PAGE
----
“My goal for the future is to learn further and more professional ways to craft toys and to be able to craft any crochet [item] I see,” Rania said. “I want to continue in my craft as I do love it.”

Since the pandemic began, many workshops have closed and artisans have had to work at home. A reduction in flights has meant limited cargo space and delays in orders. In India, a shipment of ornaments for the collection barely made it out of the country in time. Still, MADE51 – which had to scrap plans to erect large displays in retail stores to focus on online sales instead – has offered a lifeline to many of the artisans.

In New Delhi, the social enterprise SilaiWali employs Afghan refugees to make rag dolls and more from waste material. Bishwadeep Moitra, who founded the organization with his wife, Iris Strill, said that since the pandemic the women must come collect the materials and then work from home. For the MADE51 holiday collection, the women sewed felt horses – a tribute to their host country, where the horse symbolizes loyalty, speed and energy.

“I can support my family,” said Humaira, who works with SilaiWali. “Once we see people gifting these ornaments to others, we will be very happy because we made them by hand.”

Ola Adeeb, a 21-year-old Syrian refugee living in Jordan, learned how to make the holiday collection’s “Proud Camel” ornament from Mei Hayashi, the founder of Tribalogy, a social enterprise based in Jordan. Hayashi, a graduate of the Fashion Institute of Technology in New York, was teaching crafts to refugees at the Zaatari refugee camp when she spotted paintings by Ola at an exhibition and immediately asked for an introduction.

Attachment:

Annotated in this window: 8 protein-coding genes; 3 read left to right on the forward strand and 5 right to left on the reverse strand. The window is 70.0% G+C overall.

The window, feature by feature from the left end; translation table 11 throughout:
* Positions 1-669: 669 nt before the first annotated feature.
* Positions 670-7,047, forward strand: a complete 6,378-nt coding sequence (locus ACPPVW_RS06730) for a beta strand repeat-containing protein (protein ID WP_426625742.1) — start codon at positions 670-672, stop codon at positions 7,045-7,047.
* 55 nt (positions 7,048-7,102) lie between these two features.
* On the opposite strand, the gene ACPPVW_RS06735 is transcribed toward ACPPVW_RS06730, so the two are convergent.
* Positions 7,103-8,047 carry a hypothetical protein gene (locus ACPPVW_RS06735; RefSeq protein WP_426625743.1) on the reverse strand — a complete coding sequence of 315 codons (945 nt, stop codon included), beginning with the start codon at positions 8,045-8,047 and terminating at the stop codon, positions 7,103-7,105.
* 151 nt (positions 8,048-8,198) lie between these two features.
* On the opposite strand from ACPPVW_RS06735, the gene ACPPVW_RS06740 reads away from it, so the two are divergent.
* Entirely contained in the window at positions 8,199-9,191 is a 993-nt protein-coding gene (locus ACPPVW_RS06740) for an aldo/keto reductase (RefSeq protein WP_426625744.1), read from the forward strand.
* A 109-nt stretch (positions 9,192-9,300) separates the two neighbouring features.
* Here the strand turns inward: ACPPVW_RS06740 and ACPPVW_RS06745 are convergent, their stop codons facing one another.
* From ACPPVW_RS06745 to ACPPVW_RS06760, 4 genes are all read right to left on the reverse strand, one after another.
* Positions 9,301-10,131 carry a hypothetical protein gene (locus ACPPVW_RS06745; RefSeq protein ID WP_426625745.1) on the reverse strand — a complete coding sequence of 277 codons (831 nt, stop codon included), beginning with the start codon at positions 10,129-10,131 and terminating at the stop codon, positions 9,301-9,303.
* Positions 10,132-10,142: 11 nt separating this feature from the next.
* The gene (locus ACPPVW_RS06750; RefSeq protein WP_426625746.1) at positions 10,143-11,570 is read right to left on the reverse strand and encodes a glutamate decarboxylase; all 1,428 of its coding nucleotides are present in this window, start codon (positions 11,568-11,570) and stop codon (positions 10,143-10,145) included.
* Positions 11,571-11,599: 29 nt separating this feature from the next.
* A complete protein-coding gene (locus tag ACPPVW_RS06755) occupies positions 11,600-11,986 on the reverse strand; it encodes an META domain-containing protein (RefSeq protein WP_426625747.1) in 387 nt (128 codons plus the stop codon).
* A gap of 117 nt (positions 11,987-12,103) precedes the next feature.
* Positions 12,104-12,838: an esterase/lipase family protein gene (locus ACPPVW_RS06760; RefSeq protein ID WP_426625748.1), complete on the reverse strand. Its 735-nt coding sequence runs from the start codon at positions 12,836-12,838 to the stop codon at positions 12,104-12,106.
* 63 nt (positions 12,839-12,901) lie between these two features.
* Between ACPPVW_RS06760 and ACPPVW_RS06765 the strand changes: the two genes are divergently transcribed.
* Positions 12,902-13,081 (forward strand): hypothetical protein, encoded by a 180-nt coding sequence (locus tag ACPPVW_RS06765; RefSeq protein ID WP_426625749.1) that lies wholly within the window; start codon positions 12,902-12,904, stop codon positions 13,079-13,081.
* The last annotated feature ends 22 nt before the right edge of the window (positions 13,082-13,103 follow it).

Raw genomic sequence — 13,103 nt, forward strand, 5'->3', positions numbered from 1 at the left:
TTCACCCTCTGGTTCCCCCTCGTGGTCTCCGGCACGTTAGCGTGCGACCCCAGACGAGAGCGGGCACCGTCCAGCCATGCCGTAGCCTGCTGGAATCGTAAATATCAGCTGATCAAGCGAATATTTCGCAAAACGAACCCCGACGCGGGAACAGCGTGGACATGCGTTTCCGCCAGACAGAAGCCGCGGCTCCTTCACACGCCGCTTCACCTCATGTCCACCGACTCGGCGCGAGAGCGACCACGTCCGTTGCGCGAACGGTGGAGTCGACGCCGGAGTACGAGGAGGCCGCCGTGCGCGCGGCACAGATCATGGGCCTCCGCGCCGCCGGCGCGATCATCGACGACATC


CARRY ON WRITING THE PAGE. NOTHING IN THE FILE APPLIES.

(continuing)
"I can support my family." 

“The concept of her paintings was very dreamy,” Mei said. “For example I saw this painting of a girl who was sitting on top of a hill and basically looking at the sun going down from far away. And actually the sun…is a clock…Her work really caught my eye.”

Mei had seen llama key chains during her travels in Peru and thought similar products – with camels, instead of llamas, to represent the Jordanian desert – would sell well and be easy to ship. She taught Ola how to make them, and soon Ola’s mother and sister-in-law joined her. Ola’s camels have sold in Switzerland and other parts of the world.

Tribalogy employs a team of around 30 women, including locals and refugees, who make the camels and other items. The social enterprise joined the MADE51 network last year and adapted the camel for the holiday collection.

“In the beginning, it was hard to make camels. I almost quit, but Mei and my father encouraged me to keep trying until I was good at it,” said Ola, 21, who someday hopes to study psychology, fashion or dental hygiene. “I make good money...It allows me to buy medication and to help my parents.”

Interviews with artisans conducted by social enterprise partners and UNHCR staff based on questions provided by the writer.